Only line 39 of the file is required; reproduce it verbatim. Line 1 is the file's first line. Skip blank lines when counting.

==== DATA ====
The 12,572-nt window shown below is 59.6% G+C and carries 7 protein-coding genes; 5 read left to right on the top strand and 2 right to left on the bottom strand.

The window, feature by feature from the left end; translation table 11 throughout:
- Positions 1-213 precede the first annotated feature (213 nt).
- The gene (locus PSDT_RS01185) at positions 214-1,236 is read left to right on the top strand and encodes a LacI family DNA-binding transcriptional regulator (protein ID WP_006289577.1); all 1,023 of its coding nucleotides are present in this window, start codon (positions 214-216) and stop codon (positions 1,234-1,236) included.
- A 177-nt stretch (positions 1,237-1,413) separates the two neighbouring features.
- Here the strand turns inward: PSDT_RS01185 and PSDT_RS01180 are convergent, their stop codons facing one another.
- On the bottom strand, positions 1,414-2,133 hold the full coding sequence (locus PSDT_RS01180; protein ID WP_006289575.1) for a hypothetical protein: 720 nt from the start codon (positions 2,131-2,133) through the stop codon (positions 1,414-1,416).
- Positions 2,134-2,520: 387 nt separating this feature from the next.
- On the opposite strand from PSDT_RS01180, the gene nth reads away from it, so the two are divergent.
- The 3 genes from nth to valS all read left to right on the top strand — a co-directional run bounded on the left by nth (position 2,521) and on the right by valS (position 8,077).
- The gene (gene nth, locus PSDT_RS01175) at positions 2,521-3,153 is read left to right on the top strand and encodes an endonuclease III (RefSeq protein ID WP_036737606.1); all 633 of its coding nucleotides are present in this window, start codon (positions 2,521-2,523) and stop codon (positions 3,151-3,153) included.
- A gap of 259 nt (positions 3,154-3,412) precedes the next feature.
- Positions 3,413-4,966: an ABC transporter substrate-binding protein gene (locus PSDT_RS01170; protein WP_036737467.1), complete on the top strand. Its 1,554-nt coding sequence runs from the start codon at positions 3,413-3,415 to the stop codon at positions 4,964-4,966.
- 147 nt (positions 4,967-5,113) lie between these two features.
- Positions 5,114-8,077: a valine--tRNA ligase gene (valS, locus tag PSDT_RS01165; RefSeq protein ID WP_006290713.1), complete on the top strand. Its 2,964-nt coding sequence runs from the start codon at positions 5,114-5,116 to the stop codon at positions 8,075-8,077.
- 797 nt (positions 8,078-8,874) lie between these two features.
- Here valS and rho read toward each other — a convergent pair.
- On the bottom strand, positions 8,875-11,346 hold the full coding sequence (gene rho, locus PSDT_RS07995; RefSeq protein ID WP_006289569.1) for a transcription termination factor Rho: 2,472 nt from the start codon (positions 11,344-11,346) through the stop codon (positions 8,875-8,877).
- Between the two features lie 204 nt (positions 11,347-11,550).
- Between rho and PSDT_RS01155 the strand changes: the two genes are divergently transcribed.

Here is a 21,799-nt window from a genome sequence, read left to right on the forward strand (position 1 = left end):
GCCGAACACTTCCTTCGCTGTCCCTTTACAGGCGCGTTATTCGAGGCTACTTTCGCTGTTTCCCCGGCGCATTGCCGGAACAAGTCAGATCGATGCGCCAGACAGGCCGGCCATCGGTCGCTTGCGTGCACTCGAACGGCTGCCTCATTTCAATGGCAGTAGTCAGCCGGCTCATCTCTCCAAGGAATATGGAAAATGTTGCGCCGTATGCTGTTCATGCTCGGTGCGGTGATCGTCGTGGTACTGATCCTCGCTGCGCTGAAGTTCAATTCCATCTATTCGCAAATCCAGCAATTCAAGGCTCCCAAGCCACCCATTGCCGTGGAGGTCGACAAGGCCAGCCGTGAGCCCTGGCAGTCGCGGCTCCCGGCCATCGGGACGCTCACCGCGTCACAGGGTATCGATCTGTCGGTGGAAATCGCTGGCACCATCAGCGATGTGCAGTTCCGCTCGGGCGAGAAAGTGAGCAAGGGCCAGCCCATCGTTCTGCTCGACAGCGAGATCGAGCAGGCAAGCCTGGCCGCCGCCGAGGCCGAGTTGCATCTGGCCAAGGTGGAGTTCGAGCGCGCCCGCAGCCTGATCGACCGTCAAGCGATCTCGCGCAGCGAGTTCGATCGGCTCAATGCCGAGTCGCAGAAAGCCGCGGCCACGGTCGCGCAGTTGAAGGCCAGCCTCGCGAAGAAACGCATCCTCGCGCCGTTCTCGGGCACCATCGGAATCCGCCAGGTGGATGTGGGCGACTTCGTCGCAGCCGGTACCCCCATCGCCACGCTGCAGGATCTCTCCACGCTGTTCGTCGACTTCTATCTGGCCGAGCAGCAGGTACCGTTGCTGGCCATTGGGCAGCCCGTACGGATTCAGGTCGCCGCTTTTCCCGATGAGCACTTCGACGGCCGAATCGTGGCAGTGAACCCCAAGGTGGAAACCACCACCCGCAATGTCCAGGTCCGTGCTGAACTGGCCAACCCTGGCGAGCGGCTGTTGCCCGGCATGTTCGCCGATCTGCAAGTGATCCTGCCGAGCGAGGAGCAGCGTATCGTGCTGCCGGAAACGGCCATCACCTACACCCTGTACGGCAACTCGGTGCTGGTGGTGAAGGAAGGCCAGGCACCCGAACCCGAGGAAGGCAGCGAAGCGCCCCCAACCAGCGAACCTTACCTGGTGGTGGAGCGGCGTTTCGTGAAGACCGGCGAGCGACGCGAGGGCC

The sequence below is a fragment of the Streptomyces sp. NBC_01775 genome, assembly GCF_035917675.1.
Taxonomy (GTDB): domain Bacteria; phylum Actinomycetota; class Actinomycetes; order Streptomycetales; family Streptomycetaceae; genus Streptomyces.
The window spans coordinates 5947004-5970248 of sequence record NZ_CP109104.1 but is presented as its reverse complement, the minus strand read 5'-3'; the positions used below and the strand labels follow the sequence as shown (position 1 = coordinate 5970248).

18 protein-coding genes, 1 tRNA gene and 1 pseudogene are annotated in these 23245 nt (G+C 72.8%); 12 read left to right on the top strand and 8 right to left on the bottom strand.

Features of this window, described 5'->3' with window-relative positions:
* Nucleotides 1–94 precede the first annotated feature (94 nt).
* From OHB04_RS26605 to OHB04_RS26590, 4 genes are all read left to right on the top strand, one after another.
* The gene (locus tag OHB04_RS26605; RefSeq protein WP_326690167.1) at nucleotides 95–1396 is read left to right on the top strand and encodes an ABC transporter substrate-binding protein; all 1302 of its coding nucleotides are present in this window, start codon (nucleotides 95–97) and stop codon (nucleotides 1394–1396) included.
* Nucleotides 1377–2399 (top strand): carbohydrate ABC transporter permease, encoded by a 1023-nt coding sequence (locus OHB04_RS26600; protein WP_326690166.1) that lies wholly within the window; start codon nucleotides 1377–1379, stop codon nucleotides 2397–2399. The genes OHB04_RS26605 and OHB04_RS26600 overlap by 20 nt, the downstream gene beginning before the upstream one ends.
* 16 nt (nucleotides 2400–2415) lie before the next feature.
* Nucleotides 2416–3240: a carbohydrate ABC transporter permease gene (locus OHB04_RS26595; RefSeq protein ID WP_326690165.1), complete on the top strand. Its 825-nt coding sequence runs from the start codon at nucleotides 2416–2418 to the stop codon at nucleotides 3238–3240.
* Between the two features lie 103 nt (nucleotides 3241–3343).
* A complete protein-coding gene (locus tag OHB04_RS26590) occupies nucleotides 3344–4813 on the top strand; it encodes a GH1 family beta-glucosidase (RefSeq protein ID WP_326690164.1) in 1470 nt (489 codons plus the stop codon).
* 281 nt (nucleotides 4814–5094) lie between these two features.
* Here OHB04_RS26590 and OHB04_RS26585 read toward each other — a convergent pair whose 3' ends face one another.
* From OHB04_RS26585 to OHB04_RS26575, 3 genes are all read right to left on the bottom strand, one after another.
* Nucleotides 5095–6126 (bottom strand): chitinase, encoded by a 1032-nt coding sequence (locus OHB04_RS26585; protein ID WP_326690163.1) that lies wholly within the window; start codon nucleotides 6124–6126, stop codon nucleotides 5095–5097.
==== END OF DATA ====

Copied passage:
* Nucleotides 5095–6126 (bottom strand): chitinase, encoded by a 1032-nt coding sequence (locus OHB04_RS26585; protein ID WP_326690163.1) that lies wholly within the window; start codon nucleotides 6124–6126, stop codon nucleotides 5095–5097.